I am in my 60s, as are many of my friends. Our parents, if they are living, are in their 80s and 90s, with the accompanying challenges and rewards of that season of life. The experiences of the parents impact their children significantly. Now, when I gather with my peers, we often talk about our parents. The stories we tell may be distressing or inspiring, funny or heartbreaking. Mostly I am thankful for companions who listen and commiserate.
“How is your mother?” a friend will ask. Truly I am uncertain how to reply. “She’s fine, she’s doing well,” could be one response. “She is spunky, she is spirited, she is keeping up the good fight,” could be added. I could say that her sharp humour still seasons her interactions. Or I could say that she is struggling with physical and emotional losses, that she has a great deal of arthritic pain, that she is often at odds with the family members most involved in helping her. She tells me that it’s hard growing old, and sometimes she feels discouraged or depressed.
Recently I had the opportunity to live near my mother for four months, which gave me a first-hand account of her daily joys and struggles. As a result, I have more appreciation, gratitude and humility. I better see how she copes with pain and adversity; I admire her pluck and adaptability. Although her choices may worry me, I recognize the fierce life-force that lies behind them. More appreciation and gratitude helps to soften the tensions.
I am grateful for her long years and her faithful witness, for the bounty she showered upon her family, and continues to offer, especially favourite foods from her kitchen. I am grateful for the home she has provided, in my case for more than six decades! I am grateful that she has lived well as a widow for nearly 20 years. I am grateful that she includes family members in medical decisions and has her necessary financial and legal papers in order.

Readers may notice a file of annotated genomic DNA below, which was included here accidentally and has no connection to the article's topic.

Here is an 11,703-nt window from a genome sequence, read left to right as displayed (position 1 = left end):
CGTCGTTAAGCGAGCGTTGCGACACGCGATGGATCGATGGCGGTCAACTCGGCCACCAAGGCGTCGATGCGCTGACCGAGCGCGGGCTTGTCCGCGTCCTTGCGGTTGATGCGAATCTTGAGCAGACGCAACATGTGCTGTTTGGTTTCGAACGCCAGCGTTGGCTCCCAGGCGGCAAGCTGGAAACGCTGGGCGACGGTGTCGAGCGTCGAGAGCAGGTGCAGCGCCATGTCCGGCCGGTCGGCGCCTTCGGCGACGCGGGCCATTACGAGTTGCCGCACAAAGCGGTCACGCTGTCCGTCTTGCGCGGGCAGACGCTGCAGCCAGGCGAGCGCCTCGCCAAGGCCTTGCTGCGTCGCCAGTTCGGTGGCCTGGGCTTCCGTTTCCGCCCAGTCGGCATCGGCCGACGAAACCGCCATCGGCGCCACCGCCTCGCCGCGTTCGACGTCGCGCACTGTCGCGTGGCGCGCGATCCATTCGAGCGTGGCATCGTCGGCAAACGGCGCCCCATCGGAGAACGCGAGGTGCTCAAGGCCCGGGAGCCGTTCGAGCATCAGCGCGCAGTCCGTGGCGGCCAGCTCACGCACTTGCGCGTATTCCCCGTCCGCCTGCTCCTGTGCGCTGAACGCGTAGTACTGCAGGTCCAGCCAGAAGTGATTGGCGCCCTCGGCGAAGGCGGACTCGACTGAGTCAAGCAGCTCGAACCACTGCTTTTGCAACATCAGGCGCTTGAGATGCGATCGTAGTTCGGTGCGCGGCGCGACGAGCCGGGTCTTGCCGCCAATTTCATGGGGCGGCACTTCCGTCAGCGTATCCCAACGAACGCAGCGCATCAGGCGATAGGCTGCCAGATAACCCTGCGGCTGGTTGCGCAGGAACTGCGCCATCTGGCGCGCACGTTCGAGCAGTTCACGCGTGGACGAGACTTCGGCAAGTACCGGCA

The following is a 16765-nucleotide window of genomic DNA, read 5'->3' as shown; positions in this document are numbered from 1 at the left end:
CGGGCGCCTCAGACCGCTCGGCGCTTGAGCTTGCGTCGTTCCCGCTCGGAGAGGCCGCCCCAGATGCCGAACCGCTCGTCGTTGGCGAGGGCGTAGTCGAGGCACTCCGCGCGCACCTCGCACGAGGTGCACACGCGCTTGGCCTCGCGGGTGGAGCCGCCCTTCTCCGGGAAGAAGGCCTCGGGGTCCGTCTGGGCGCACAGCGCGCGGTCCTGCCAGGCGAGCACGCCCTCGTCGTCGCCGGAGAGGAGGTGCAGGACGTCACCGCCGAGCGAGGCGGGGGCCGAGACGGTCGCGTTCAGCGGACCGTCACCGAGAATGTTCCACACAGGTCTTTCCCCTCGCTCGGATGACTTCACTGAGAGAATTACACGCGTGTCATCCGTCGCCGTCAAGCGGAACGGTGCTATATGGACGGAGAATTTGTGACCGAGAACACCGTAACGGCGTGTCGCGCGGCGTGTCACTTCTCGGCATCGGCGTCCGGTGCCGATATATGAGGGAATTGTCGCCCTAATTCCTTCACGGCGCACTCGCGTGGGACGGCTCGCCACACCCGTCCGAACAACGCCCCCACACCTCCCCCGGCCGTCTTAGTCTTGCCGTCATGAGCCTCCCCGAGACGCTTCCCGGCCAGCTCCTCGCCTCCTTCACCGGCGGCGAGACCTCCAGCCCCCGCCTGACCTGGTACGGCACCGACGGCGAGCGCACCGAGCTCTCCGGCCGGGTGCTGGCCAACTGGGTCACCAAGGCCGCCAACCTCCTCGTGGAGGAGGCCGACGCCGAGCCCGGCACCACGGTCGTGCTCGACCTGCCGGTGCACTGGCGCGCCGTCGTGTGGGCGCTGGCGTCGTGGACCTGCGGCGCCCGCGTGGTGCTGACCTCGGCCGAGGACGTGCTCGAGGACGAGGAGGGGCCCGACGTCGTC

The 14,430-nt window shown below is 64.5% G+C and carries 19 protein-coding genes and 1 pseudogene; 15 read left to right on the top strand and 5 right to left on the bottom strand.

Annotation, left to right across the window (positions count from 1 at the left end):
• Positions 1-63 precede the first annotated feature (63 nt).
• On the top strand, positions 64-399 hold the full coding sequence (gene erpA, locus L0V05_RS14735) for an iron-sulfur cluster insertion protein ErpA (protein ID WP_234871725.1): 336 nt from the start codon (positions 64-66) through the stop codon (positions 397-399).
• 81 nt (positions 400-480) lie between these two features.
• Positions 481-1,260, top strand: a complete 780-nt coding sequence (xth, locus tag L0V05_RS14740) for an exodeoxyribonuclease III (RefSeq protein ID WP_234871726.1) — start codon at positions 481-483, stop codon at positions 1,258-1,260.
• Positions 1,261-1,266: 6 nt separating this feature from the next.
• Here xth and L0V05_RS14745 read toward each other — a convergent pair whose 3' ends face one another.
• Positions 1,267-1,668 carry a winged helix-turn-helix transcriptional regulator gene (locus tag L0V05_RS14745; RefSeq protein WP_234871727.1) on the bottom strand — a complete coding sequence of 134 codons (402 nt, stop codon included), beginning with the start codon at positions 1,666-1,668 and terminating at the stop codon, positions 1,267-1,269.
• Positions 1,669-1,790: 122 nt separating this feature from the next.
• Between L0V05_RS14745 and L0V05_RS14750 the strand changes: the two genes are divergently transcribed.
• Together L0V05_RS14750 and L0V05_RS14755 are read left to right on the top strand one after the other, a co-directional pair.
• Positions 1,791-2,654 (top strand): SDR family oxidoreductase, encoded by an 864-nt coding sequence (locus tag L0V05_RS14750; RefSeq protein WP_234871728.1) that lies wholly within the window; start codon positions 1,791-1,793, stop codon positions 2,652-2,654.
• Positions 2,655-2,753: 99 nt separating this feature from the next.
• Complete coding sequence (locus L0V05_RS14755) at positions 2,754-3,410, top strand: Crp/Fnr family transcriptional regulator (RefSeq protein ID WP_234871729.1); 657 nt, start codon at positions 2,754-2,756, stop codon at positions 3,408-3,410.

And I am humbled. In spite of my best intentions, I am not the daughter I would like to be. I am not as patient, as understanding, as calm, as forgiving as I think I should be. Being physically closer meant that I did have more opportunities to help my mother; it also meant more opportunities for tangled communication.
At the end of one difficult interaction, my mother harrumphed, “I agree with your husband. You are as stubborn as your mother.” We didn’t laugh at the time—there was too much mother-daughter steam in the room. Humour, though, does help us to not take ourselves so seriously. Laughing at our foibles helps us grow in humility.
Humility is a Christian virtue. Jesus highlighted the humble—those poor in spirit and meek—in the Beatitudes. The Apostle Paul singled out this characteristic of Jesus, who “emptied [humbled] himself” to become human (Philippians 2:7-8). Richard Rohr, in his Jan. 12, 2017, online meditation, said, “[T]ransformation is found in one of God’s favourite and most effective hiding places: humility.”
Perhaps you are seeing connections between humility and humanity. The Latin root word humus, meaning “earth” or “soil,” feeds into all these words. Humility, then, difficult as it may be to achieve, is organically connected to our humanness. Like the soil, we are created by God and composed of living matter. We are earthy, strong and fragile, gifted and broken. In our relationships, especially when things aren’t proceeding according to an idealized script, humility is a golden gift that lightens the journey.
Melissa Miller (firstname.lastname@example.org) has a passion for helping people develop healthy, vibrant relationships with God, self and others.